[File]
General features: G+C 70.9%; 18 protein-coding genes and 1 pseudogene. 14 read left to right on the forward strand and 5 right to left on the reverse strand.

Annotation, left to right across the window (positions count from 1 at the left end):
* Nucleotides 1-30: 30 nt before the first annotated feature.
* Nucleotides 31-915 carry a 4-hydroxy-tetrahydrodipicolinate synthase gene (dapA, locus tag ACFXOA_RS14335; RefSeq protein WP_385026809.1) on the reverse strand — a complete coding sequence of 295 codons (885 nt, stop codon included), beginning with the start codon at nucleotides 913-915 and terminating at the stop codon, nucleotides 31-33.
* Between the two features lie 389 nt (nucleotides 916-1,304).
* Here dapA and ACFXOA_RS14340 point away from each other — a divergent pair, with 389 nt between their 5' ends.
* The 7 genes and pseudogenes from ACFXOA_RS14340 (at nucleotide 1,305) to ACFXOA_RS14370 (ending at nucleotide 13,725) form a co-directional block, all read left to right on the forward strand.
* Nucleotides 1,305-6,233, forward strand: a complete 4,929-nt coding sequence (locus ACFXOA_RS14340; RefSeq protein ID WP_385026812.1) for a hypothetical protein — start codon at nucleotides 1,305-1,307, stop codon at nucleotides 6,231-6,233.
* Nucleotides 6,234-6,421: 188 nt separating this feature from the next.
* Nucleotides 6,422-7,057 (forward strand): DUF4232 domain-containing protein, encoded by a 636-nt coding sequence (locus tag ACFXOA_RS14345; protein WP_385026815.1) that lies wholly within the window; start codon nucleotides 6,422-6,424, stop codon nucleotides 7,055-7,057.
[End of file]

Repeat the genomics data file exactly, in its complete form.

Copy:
General features: G+C 70.9%; 18 protein-coding genes and 1 pseudogene. 14 read left to right on the forward strand and 5 right to left on the reverse strand.

Annotation, left to right across the window (positions count from 1 at the left end):
* Nucleotides 1-30: 30 nt before the first annotated feature.
* Nucleotides 31-915 carry a 4-hydroxy-tetrahydrodipicolinate synthase gene (dapA, locus tag ACFXOA_RS14335; RefSeq protein WP_385026809.1) on the reverse strand — a complete coding sequence of 295 codons (885 nt, stop codon included), beginning with the start codon at nucleotides 913-915 and terminating at the stop codon, nucleotides 31-33.
* Between the two features lie 389 nt (nucleotides 916-1,304).
* Here dapA and ACFXOA_RS14340 point away from each other — a divergent pair, with 389 nt between their 5' ends.
* The 7 genes and pseudogenes from ACFXOA_RS14340 (at nucleotide 1,305) to ACFXOA_RS14370 (ending at nucleotide 13,725) form a co-directional block, all read left to right on the forward strand.
* Nucleotides 1,305-6,233, forward strand: a complete 4,929-nt coding sequence (locus ACFXOA_RS14340; RefSeq protein ID WP_385026812.1) for a hypothetical protein — start codon at nucleotides 1,305-1,307, stop codon at nucleotides 6,231-6,233.
* Nucleotides 6,234-6,421: 188 nt separating this feature from the next.
* Nucleotides 6,422-7,057 (forward strand): DUF4232 domain-containing protein, encoded by a 636-nt coding sequence (locus tag ACFXOA_RS14345; protein WP_385026815.1) that lies wholly within the window; start codon nucleotides 6,422-6,424, stop codon nucleotides 7,055-7,057.